The Gift

“The cloud is free only to go with the wind.

The rain is free only in falling.

The water is free only in its gathering together,

in its downward courses, in its rising into air.” [1]

Tim (in his bedroom – the south side of town)

At the break of an icy dawn, Tim woke in a cold sweat.  His dreams of the past receded in his mind as the slow breathing of his wife beside him brought him back to the present.  Even though it was Sunday, he knew he wouldn’t get back to sleep, so he rose slowly, taking care not to wake his sleeping lover.  Walking on soft carpet, his right knee ached from the day before, though it was better than his left, which had been fully replaced.  The base of his left femur felt weak from the slow grind of bone against steel.  He walked through the pain of old joints and carried the weight of a restless sleep into the kitchen, where he brewed some coffee.  Then he bundled up, walked outside and sat on the old chair on the cold concrete front porch to listen to the birds sing each-other awake.

Alex (about two miles north of Tim’s house, in his driveway)

Alex is not an early-riser, unless he has to work.  Some Sundays, he works concessions at Arrowhead stadium.  Today, in the grey hours before the world woke, he forced his unwieldy car to life.  Nothing moved in the air except a sparrow song bouncing off the concrete walls, and now the rumble of his old car.  Alex wore a yellow shirt and black pants.  His uniform was still saturated with grease from his last shift.  His eyelids were heavy, and the energy drinks weren’t helping much.  The dawn had still not come when he pulled up to the parking lot, where crowds of yellow-clad Aramark workers waited to be shuttled to the stadium.

Sparrows (foraging for trash outside Arrowhead Stadium)

In the warm, blue haze on a grass field outside the parking lot, two young sparrows roamed, searching for seeds, grains and trash.  As they foraged, their songs were dampened by the passing of loud engines. They moved as if they shared one mind, and fed each others’ energy with song.  Without warning, one was seized by the talons of a hawk.  The living bird watched as his mate’s struggles were muted by the hawk’s unbreakable grip.  On open ground, the hawk pecked at his victim, edging it closer to the brink of death with every stab of his mighty beak.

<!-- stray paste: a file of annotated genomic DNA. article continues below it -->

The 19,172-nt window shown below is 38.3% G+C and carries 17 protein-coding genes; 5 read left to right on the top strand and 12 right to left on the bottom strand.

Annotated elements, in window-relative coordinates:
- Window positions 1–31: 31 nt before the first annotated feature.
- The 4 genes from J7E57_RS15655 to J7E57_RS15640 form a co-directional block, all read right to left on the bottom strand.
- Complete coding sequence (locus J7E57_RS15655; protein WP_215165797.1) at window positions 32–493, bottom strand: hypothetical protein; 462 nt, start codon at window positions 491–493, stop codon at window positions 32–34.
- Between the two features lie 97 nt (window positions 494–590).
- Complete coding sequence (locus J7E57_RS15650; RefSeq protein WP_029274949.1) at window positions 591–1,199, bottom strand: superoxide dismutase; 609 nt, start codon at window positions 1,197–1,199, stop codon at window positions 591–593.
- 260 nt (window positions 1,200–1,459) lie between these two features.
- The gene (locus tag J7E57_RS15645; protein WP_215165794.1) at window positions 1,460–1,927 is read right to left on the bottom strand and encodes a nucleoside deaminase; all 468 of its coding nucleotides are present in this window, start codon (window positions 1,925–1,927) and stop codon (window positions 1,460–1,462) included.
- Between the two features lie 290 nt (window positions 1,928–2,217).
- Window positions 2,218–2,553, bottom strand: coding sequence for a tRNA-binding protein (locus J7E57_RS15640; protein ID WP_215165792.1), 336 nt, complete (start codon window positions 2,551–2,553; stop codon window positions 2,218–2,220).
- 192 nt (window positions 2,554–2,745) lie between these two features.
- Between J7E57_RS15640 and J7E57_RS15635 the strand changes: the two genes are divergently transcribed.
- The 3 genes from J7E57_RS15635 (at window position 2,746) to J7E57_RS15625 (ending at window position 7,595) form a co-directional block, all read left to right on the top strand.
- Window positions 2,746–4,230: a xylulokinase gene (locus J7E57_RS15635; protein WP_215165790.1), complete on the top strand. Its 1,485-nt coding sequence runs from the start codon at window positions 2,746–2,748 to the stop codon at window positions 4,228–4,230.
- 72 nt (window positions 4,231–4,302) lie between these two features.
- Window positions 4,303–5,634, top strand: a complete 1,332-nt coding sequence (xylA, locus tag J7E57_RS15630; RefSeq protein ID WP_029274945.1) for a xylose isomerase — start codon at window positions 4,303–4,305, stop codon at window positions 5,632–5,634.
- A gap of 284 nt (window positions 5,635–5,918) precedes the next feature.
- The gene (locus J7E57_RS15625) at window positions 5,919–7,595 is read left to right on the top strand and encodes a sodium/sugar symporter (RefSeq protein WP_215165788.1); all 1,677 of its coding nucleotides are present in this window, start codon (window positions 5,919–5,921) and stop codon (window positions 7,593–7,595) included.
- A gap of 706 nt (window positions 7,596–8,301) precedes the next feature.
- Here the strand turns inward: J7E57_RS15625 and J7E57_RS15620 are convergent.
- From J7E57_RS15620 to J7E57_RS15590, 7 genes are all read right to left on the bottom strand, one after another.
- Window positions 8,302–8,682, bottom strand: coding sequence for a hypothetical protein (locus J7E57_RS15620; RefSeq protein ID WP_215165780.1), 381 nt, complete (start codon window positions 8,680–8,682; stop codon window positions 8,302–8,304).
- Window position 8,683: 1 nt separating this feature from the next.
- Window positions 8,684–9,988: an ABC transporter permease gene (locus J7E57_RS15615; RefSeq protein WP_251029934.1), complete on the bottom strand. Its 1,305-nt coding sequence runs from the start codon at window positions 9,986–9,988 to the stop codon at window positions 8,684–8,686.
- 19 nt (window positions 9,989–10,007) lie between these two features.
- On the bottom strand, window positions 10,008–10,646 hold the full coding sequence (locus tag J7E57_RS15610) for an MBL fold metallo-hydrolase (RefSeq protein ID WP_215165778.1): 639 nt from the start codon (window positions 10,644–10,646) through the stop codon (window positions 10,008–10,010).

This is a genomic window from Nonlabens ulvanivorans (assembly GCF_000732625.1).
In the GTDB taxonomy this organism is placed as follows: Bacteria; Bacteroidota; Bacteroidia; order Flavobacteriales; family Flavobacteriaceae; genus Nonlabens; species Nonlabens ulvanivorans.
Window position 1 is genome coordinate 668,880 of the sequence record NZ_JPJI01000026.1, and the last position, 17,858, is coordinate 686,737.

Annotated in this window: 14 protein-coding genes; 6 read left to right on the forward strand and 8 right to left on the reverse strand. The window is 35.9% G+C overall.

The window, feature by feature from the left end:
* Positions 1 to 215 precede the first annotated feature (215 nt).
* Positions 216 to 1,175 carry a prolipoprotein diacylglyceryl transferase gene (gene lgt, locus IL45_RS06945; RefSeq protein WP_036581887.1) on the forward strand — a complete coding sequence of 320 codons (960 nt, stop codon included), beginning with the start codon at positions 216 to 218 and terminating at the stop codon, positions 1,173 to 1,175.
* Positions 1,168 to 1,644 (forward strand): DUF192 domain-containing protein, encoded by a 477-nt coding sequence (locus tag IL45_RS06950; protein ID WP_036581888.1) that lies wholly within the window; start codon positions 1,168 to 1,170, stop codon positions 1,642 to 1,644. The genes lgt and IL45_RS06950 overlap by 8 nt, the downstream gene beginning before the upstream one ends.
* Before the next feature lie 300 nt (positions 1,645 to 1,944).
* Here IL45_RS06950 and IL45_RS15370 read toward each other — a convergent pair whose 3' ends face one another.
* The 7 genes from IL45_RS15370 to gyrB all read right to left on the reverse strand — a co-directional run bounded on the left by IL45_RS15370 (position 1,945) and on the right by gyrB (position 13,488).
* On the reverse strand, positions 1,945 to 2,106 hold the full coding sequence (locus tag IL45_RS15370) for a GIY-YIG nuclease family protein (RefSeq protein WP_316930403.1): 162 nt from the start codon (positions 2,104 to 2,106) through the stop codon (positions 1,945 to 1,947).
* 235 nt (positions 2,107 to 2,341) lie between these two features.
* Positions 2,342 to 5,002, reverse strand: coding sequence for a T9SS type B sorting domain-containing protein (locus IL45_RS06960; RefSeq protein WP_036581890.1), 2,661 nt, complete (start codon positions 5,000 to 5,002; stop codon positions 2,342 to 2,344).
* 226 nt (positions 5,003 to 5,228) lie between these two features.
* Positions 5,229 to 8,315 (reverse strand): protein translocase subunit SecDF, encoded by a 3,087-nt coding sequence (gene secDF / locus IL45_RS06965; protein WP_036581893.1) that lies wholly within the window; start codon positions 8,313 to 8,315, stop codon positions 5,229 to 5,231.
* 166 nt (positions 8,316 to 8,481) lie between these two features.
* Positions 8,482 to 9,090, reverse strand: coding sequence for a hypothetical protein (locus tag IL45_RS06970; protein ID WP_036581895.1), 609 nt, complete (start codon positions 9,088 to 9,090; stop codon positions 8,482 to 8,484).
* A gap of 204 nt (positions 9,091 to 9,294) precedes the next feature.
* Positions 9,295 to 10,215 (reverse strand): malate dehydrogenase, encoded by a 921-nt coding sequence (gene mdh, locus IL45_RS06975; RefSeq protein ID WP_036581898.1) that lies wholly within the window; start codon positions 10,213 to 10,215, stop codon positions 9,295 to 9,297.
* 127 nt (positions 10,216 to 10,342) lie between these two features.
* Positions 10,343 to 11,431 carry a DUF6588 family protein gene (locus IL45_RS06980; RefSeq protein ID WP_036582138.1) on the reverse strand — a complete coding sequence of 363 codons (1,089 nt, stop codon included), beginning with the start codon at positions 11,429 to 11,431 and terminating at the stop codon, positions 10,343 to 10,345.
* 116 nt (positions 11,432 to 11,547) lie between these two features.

“In law is rest

if you love the law,

if you enter, singing, into it

as water in its descent.” [1]

Tim (in his kitchen)

On Sundays, Tim cooks breakfast for his wife.  He’s a good cook, and he likes doing it.  His specialty is breakfast food, an inheritance from his mother.  A good breakfast helped make up for the times his anger got the best of him.  This morning, they were going to a football game, and he had some making up to do.  He made a country style omelet and braised breakfast greens with toast and homemade jam.  If circumstances were different, he may have been a successful chef, rather than a construction worker, but he’s never been one to challenge the lot he’s been given.  Besides, money would only contaminate his love for good home-cooked food.  It’s the labors of love, whose only payment is reciprocal love, that Tim likes best.

Alex (on the bus)

He’s always known how to make people laugh, in ways that lets you know he likes you.  All of his jokes feel like inside jokes, even if you’re a stranger.  At work, each of his coworkers has a unique connection with him, and feel they have a friend in him, and can count on him to cheer them up.  In a cold world, laughter brings warmth from the inside out.  People have come to count on his good humor so much that it can feel like a burden at times, when he doesn’t feel like laughing.  It’s at those times when the warmth he’s shared counts the most.  When his fire needs kindling, he gets back the heat he’s given.

The sparrow

The frost that coated the morning grass was melted by warm blood.  Scattered feathers lay on the cold ground.  Just above, the silent flight of a grieving bird.  He called, staccato and nasally, helpless in the absence of his fallen mate.  Others joined him.  Drawn by the cries of the anguished bird, this new company stirred the scene with an instinctive chorus of common misery.  It was a tangled melody: unanimously angry and out of tune.  Then, like a burning ember in a field of dried grass, the song of the resistance of life against death began to spread.